Here is my take.....
1 - Most the track is about the same. Atlas, Peco and Kato all have good
conductivity. Rail size makes no difference, so Code 55 is no different than 80
2 - See above
3 - Feeders are dependent more on the track than any set rule. For example. you
can drop feeders at every soldered rail join with flex track. But if you are
using sectional track, that gets a little overboard. The key is to solder the
rail joiners but also leave some unsoldered for thermal expansion. The other
part is what turnouts you are using, and whether the frogs are powered or not.
It is a good practice to drop a feeder on both paths of turnouts. and not rely
on frog power to provide the power to the adjacent rails. As for methodology,
Common Home is better and allows for better isolation and troubleshooting.
4 - No, see above
5 - Any one of the major manufacturers, whether it be NCE, Digitrax, MRC, Lenz
or others. They all have to pass safety testing before they can be sold to
6 - Decoders only overheat when they are having to dissapate too much power.
Since most of the decoders have an auto shut down when a short is detected, the
main cuplrit is running the locomotives too hard with too high a voltage. A bad
decoder install can also cause the decoder to burnout.
7 - Amps is for how many locomotives and other devices you want to run like
stationary decoders to throw turnouts etc. In each system, there is a setting
for either the scale size or a voltage trim capability. N scale is best run on
12Volts. A 2.5 to 3 Amp system should be fine for your proposed layout.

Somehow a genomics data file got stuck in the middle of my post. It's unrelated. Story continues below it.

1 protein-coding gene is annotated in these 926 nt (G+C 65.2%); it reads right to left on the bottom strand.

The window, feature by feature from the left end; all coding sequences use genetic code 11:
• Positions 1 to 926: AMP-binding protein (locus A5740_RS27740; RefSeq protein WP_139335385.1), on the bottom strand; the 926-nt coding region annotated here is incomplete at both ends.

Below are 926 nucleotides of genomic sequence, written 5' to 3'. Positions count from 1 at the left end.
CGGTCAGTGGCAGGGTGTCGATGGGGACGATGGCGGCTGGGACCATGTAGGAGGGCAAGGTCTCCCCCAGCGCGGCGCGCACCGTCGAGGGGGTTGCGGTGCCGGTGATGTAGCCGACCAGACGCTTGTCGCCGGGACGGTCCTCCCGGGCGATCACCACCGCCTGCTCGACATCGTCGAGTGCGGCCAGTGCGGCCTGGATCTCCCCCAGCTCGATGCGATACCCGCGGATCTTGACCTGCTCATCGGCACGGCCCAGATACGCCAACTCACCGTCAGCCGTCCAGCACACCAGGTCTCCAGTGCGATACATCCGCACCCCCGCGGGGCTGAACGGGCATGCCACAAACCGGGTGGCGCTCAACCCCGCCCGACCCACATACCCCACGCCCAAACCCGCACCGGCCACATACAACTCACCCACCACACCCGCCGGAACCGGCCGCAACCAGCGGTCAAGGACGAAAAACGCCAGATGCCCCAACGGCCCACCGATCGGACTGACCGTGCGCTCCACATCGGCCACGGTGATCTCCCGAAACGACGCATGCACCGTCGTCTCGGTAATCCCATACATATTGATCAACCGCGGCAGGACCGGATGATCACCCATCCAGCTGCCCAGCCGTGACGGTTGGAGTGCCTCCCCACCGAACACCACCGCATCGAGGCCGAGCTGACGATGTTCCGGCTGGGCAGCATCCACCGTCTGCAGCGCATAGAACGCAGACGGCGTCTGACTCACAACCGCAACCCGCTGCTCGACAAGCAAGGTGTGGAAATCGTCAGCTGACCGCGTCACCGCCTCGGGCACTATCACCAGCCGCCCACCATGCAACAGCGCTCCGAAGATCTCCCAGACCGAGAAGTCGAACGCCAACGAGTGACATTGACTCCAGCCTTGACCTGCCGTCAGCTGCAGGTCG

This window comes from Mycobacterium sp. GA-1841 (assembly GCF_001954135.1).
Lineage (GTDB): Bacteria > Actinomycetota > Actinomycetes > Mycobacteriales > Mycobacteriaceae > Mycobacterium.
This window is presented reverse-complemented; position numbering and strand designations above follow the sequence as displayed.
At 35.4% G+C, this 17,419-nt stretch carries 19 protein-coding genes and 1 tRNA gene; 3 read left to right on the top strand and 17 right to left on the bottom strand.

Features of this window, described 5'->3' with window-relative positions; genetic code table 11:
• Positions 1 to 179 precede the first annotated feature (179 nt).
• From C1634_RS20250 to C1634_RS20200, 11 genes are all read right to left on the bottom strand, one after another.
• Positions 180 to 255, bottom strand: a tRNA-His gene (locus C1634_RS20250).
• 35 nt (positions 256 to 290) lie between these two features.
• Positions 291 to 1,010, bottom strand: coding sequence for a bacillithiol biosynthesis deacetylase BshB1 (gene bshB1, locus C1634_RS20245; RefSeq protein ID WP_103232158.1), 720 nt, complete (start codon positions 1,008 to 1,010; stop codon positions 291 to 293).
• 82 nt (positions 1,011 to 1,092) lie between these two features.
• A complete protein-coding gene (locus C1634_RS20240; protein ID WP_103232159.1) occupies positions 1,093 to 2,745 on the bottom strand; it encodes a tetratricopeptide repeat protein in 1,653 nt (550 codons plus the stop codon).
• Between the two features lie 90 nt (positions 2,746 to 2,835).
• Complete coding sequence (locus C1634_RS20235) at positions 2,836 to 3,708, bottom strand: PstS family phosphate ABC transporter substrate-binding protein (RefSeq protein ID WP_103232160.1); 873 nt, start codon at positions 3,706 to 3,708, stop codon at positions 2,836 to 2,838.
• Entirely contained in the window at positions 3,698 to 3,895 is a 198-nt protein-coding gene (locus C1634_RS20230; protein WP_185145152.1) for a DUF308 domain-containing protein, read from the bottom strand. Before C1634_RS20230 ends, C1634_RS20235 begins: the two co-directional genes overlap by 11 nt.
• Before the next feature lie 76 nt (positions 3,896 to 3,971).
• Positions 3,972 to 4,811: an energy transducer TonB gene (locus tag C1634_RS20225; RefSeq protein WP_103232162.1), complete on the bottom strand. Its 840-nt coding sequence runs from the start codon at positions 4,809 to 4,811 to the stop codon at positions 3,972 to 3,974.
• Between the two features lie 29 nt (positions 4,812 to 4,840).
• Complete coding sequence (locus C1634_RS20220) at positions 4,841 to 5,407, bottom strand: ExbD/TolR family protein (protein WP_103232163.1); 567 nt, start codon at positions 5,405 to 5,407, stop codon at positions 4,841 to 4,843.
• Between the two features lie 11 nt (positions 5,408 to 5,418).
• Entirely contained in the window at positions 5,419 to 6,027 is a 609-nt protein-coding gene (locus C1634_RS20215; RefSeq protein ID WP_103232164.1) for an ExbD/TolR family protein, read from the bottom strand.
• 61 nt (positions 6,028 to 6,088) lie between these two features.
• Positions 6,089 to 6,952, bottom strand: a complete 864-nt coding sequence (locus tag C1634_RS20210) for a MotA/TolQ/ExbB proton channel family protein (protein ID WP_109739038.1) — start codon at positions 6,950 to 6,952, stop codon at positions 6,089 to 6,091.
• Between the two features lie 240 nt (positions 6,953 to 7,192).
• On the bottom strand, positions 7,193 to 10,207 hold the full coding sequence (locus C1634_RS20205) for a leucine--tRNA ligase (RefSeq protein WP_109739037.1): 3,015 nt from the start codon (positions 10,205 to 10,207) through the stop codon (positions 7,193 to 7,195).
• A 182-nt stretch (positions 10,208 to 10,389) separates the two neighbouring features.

8 - A reverse loop can be implemented in many ways. It does not require a
seperate booster if you use Common Home wiring and might if you use Common
Rail. You can use toggle switches or the easiest is to use and auto-reversing
circuit breaker. Something like a DCC Specialties PSX-AR hooks into the
existing power bus and isolates the reversing section from the rest of the
layout. It is not the cheapest solution, but it is the most reliable.
9 - No, see above
10 - Though to answer without a track plan, but the most control of this would
be the operator paying attention.
Hope this helps to shed some light on the subjcet for you.
Happy New Year,
From: Norman Seifert <stargazing_pilgrim@...>
Sent: Sat, January 1, 2011 12:49:09 AM
Subject: [WiringForDCC] Planning N scale DCC layout electrical questions
I am not an expert model railroader; please keep the answers as clear as
possible, no “Change the voltage in the booster to 500 volts and connect both
wires to the same rail.”
For a 3’x5’ N scale DCC layout:
1. What brand track conducts electricity and the DCC signal best?
2. Is Atlas code 55 or 80 best for DCC conductivity?
3. I read someone recommended feeder wires to every section of track and not to
use common rail wiring. ?
4. Do you really have to solder ever piece of track together?
5. Which DCC command systems UNDER $300. are safest electrically for N scale?
6. How do you prevent overheating current - burning up N decoders?
7. Maximum voltage of systems? Most are listed in amps.
8. Do you need a booster with reverse-loop-modulars?
9. Do you need a transformer for reverse loop modulars?
10. How to prevent 2nd. Locomotive(both DCC) from entering opposite end of
reverse loop and causing a short? Only have one Open switch into the reverse
track would work, but is there a wiring way to stop the second train?
THANKS for replies to any of the questions.
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